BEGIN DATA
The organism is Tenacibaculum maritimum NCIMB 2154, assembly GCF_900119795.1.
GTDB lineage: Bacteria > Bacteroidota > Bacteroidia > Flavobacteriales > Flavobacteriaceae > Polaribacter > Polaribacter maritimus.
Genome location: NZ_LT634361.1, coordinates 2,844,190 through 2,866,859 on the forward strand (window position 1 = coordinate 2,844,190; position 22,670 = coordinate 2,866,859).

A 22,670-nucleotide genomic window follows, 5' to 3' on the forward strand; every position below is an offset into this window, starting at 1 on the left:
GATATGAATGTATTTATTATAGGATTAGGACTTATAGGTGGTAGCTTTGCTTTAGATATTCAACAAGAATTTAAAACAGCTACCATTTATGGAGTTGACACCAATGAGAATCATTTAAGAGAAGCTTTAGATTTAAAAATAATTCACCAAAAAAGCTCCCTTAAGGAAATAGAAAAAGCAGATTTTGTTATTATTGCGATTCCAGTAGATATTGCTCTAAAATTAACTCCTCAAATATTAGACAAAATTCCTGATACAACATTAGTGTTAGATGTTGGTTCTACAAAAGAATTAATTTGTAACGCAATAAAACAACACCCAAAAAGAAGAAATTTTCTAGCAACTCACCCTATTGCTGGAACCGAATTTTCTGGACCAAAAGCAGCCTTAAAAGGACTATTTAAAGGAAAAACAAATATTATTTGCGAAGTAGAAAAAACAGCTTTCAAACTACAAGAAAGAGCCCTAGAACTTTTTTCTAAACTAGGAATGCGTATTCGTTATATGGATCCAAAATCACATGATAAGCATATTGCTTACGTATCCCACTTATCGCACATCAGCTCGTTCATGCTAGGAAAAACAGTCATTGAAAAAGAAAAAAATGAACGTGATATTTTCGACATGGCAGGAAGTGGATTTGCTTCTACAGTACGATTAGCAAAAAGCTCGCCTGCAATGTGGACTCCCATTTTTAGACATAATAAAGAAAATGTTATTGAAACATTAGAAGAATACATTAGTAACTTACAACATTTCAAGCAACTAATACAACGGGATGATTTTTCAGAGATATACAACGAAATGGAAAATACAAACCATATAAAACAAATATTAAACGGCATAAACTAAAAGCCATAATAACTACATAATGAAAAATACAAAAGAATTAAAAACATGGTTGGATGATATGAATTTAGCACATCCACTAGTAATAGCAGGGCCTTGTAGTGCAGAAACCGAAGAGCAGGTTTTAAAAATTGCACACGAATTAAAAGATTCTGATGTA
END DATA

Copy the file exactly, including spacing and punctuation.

The organism is Tenacibaculum maritimum NCIMB 2154, assembly GCF_900119795.1.
GTDB lineage: Bacteria > Bacteroidota > Bacteroidia > Flavobacteriales > Flavobacteriaceae > Polaribacter > Polaribacter maritimus.
Genome location: NZ_LT634361.1, coordinates 2,844,190 through 2,866,859 on the forward strand (window position 1 = coordinate 2,844,190; position 22,670 = coordinate 2,866,859).

A 22,670-nucleotide genomic window follows, 5' to 3' on the forward strand; every position below is an offset into this window, starting at 1 on the left:
GATATGAATGTATTTATTATAGGATTAGGACTTATAGGTGGTAGCTTTGCTTTAGATATTCAACAAGAATTTAAAACAGCTACCATTTATGGAGTTGACACCAATGAGAATCATTTAAGAGAAGCTTTAGATTTAAAAATAATTCACCAAAAAAGCTCCCTTAAGGAAATAGAAAAAGCAGATTTTGTTATTATTGCGATTCCAGTAGATATTGCTCTAAAATTAACTCCTCAAATATTAGACAAAATTCCTGATACAACATTAGTGTTAGATGTTGGTTCTACAAAAGAATTAATTTGTAACGCAATAAAACAACACCCAAAAAGAAGAAATTTTCTAGCAACTCACCCTATTGCTGGAACCGAATTTTCTGGACCAAAAGCAGCCTTAAAAGGACTATTTAAAGGAAAAACAAATATTATTTGCGAAGTAGAAAAAACAGCTTTCAAACTACAAGAAAGAGCCCTAGAACTTTTTTCTAAACTAGGAATGCGTATTCGTTATATGGATCCAAAATCACATGATAAGCATATTGCTTACGTATCCCACTTATCGCACATCAGCTCGTTCATGCTAGGAAAAACAGTCATTGAAAAAGAAAAAAATGAACGTGATATTTTCGACATGGCAGGAAGTGGATTTGCTTCTACAGTACGATTAGCAAAAAGCTCGCCTGCAATGTGGACTCCCATTTTTAGACATAATAAAGAAAATGTTATTGAAACATTAGAAGAATACATTAGTAACTTACAACATTTCAAGCAACTAATACAACGGGATGATTTTTCAGAGATATACAACGAAATGGAAAATACAAACCATATAAAACAAATATTAAACGGCATAAACTAAAAGCCATAATAACTACATAATGAAAAATACAAAAGAATTAAAAACATGGTTGGATGATATGAATTTAGCACATCCACTAGTAATAGCAGGGCCTTGTAGTGCAGAAACCGAAGAGCAGGTTTTAAAAATTGCACACGAATTAAAAGATTCTGATGTA